From call-center to Nobel Peace Prize: Meet human rights activist Oleksandra Romantsova
March 17, 2023
Economist Oleksandra Romantsova had been building her career at an international bank when the Maidan protests turned her life upside down.
Appalled by the brutal dispersal by riot police of a peaceful student camp in Kyiv in late 2013, Romantsova realized she wanted more than just attend protest rallies. As a volunteer, she joined the Center for Civil Liberties, where she first learned about human rights. Later, she became its executive director - and a world-renowned human rights advocate.
“Defending human rights is my system of values,” Romantsova, 38, said. “Back then I understood this.”
Romantsova started working at a call center where the Center for Civil Liberties provided free legal support for arrested activists. Every day she answered calls from 4:00 to 8:00 AM, before going to work at the bank with less than four hours of sleep.
She was so exhausted that she overslept the evening of 21 February 2014, when protesters forced President Viktor Yanukovych to flee to Russia. Shortly thereafter, the Autonomous Republic of Crimea was under the temporary occupation of the Russian Federation. Romantsova applied to UNDP on behalf of the Center for Civil Liberties for a grant to document war crimes.
The Center won the grant and Romantsova spent the next three years traveling first to Crimea and then to the conflict-torn Donetsk and Luhansk regions in eastern Ukraine to register and investigate cases of illegal abductions, torture and murder.
"We were lucky not to hit a landmine after we poked around everywhere without having any security experts," she said about her expedition to the city of Sloviansk, which had returned to Ukrainian government control.
Romantsova interviewed victims and witnesses of war crimes, visited former torture chambers, and later brought and showed European politicians the atrocities of the armed conflict. Although she was doing all she could at the time, she knew it was not enough.
After traveling to the Balkans to learn from local experts about the lessons of the war in former Yugoslavia, she started teaching Ukrainian journalists, officials and priests how to document war crimes in Ukraine. She led the Kyiv School of Human Rights and Democracy, funded by another UNDP grant, as a place where every Ukrainian could learn about the principles of human rights.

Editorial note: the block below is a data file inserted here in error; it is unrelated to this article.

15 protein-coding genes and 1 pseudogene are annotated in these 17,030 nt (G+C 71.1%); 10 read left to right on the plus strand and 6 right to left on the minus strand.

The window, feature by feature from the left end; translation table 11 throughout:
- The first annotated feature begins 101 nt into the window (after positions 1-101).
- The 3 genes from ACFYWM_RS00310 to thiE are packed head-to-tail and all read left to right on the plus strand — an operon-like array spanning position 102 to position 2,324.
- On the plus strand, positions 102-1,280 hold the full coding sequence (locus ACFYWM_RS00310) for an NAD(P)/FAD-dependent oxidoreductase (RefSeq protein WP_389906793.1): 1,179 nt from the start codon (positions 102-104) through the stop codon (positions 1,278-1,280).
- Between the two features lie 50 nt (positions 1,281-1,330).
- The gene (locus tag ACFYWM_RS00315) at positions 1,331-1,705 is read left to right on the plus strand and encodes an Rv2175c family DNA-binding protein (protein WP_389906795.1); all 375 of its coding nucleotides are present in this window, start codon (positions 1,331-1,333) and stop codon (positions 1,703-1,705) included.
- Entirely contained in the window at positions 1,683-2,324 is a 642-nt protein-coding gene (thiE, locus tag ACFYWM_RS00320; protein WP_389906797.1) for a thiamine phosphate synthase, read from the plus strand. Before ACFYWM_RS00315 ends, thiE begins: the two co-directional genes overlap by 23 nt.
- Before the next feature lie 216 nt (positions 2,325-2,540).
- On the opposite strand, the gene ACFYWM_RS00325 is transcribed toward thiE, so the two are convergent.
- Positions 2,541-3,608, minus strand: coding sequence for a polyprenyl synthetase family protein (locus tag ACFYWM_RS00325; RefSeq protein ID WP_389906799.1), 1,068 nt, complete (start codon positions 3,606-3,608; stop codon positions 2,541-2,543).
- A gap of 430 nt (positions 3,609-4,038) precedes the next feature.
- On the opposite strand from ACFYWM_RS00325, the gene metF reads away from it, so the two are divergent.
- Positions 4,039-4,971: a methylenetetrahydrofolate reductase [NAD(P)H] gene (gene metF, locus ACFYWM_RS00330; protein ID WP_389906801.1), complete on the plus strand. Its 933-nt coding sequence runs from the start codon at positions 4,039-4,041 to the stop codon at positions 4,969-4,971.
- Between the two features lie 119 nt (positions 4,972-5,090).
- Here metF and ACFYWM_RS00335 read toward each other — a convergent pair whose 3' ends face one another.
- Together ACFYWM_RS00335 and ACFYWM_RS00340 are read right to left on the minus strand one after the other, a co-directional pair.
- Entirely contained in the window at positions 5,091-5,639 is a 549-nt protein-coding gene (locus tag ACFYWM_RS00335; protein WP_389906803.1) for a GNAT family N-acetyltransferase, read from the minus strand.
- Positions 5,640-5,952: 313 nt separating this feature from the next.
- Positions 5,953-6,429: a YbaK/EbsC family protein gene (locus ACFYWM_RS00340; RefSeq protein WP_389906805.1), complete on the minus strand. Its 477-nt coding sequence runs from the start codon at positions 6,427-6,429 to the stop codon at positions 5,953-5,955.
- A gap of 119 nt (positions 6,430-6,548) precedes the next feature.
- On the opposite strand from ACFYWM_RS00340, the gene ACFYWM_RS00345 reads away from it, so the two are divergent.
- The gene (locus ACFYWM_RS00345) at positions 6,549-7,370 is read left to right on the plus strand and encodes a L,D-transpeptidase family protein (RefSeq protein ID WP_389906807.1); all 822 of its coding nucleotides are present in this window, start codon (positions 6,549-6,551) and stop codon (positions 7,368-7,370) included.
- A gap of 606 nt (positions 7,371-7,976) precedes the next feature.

Over the years of war, Romantsova experienced post-traumatic stress disorder, physical danger and the hardship of traveling to conflict zones. Still, despite the exposure to conflict and numerous human rights abuses since 2014, the full-scale Russian invasion that started on 24 February 2022 was a big blow to her.
Together with the founder of the Center for Civil Liberties Oleksandra Matviichuk and six colleagues, Romantsova decided to stay in embattled Kyiv, spending days conducting interviews with foreign media about the situation in Ukraine and providing instructions and guidance to everyone who wanted to document war crimes.
“We immediately realized that now there is a huge territory affected by war crimes,” she said. “So we had to figure out how to multiply the process of documenting them.”
Romantsova and her colleagues lived together in a house with blackened windows, without going outside for more than a month and not being able to sleep because rocket attacks mostly hit at night. “We were often giving interviews for a TV show, and suddenly there was ‘bam!’ ‘bam!’ In these cases, I always told them, ‘As you can see, I’m not at a military base, but they are shelling us.’”
Romantsova said she cooked for the entire team, a skill she learned from her grandma, a professional chef. “This not only helped my colleagues,” she said, “but cooking also calmed me down.”
The Center for Civil Liberties joined a coalition of Ukrainian human rights organizations who aim is to bring to justice any and all perpetrators responsible for war crimes in Ukraine. Over the first year since the invasion began, their coalition has registered more than 33,000 potential violations, which include, she said, “war crimes, crimes against humanity, crimes of aggression and genocide.”
In October, Romantsova was stunned to receive world recognition for her efforts. A secretary of the Nobel Committee announced to her by phone that the Center for Civil Liberties was awarded the Nobel Peace Prize along with the Russian organization Memorial and jailed Belarusian human rights activist Ales Bialiatski.
“I could only say ‘ok’. I was so overwhelmed with emotions that I forgot my English. And in the end, I even cried,” she remembered.
Romantsova was in Warsaw, getting ready for a long train trip back to Kyiv with Marviichuk. When they met and Romantsova shared the news, Matviichuk was so surprised that she wondered if it wasn’t a phone prank. But soon their phones were unstoppable with congratulations calls.
“We were running to the train in casual sports suits,” she said, “and then I thought: this is what modern Nobel laureates must look like.”
What does the digital interpretation of gender equality look like? We asked Oleksandra and seven other women changemakers their thoughts on gender equality and the most pressing issues of women’s rights in their communities. Their answers and visual cues served as the prompts for the AI-generated digital art featured on the walls of this virtual gallery. Oleksandra's particularly reveals the inherent biases of our digital world.